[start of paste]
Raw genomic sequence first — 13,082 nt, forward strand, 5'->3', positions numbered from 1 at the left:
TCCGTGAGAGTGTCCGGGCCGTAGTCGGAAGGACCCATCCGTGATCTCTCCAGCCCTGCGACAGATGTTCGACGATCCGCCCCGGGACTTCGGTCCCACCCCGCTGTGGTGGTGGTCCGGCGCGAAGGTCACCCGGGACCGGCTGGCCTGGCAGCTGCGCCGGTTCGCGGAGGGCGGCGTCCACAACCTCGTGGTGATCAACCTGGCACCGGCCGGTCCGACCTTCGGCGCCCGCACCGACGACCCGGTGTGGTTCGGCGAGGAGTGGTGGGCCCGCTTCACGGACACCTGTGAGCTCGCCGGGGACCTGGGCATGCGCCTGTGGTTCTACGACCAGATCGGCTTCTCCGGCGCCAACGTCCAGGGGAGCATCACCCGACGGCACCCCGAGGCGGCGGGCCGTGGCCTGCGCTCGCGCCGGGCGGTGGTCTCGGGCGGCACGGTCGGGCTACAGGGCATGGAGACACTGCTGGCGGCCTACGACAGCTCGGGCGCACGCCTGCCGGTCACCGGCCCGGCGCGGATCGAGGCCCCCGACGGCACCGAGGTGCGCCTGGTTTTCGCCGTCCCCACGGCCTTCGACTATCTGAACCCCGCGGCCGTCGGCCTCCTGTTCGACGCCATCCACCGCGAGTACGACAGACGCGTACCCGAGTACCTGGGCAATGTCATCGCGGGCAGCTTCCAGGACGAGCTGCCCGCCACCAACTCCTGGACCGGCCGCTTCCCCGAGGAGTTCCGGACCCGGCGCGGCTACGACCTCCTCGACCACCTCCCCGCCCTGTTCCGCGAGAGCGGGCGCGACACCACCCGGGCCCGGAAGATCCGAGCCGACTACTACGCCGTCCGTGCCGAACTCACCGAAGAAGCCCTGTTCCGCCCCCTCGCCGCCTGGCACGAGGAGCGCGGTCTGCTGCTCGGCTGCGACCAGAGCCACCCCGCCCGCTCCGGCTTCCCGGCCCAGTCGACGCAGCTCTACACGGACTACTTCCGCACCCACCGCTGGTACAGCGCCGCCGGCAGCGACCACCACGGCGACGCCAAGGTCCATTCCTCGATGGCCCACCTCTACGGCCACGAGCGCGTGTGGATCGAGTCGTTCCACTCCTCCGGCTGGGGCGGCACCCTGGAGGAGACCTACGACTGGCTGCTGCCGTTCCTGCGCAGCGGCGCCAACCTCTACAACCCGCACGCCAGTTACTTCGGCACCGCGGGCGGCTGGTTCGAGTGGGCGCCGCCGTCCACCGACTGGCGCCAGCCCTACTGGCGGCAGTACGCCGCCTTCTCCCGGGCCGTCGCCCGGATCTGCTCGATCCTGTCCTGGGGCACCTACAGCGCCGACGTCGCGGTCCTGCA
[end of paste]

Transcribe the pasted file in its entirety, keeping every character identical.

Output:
Raw genomic sequence first — 13,082 nt, forward strand, 5'->3', positions numbered from 1 at the left:
TCCGTGAGAGTGTCCGGGCCGTAGTCGGAAGGACCCATCCGTGATCTCTCCAGCCCTGCGACAGATGTTCGACGATCCGCCCCGGGACTTCGGTCCCACCCCGCTGTGGTGGTGGTCCGGCGCGAAGGTCACCCGGGACCGGCTGGCCTGGCAGCTGCGCCGGTTCGCGGAGGGCGGCGTCCACAACCTCGTGGTGATCAACCTGGCACCGGCCGGTCCGACCTTCGGCGCCCGCACCGACGACCCGGTGTGGTTCGGCGAGGAGTGGTGGGCCCGCTTCACGGACACCTGTGAGCTCGCCGGGGACCTGGGCATGCGCCTGTGGTTCTACGACCAGATCGGCTTCTCCGGCGCCAACGTCCAGGGGAGCATCACCCGACGGCACCCCGAGGCGGCGGGCCGTGGCCTGCGCTCGCGCCGGGCGGTGGTCTCGGGCGGCACGGTCGGGCTACAGGGCATGGAGACACTGCTGGCGGCCTACGACAGCTCGGGCGCACGCCTGCCGGTCACCGGCCCGGCGCGGATCGAGGCCCCCGACGGCACCGAGGTGCGCCTGGTTTTCGCCGTCCCCACGGCCTTCGACTATCTGAACCCCGCGGCCGTCGGCCTCCTGTTCGACGCCATCCACCGCGAGTACGACAGACGCGTACCCGAGTACCTGGGCAATGTCATCGCGGGCAGCTTCCAGGACGAGCTGCCCGCCACCAACTCCTGGACCGGCCGCTTCCCCGAGGAGTTCCGGACCCGGCGCGGCTACGACCTCCTCGACCACCTCCCCGCCCTGTTCCGCGAGAGCGGGCGCGACACCACCCGGGCCCGGAAGATCCGAGCCGACTACTACGCCGTCCGTGCCGAACTCACCGAAGAAGCCCTGTTCCGCCCCCTCGCCGCCTGGCACGAGGAGCGCGGTCTGCTGCTCGGCTGCGACCAGAGCCACCCCGCCCGCTCCGGCTTCCCGGCCCAGTCGACGCAGCTCTACACGGACTACTTCCGCACCCACCGCTGGTACAGCGCCGCCGGCAGCGACCACCACGGCGACGCCAAGGTCCATTCCTCGATGGCCCACCTCTACGGCCACGAGCGCGTGTGGATCGAGTCGTTCCACTCCTCCGGCTGGGGCGGCACCCTGGAGGAGACCTACGACTGGCTGCTGCCGTTCCTGCGCAGCGGCGCCAACCTCTACAACCCGCACGCCAGTTACTTCGGCACCGCGGGCGGCTGGTTCGAGTGGGCGCCGCCGTCCACCGACTGGCGCCAGCCCTACTGGCGGCAGTACGCCGCCTTCTCCCGGGCCGTCGCCCGGATCTGCTCGATCCTGTCCTGGGGCACCTACAGCGCCGACGTCGCGGTCCTGCA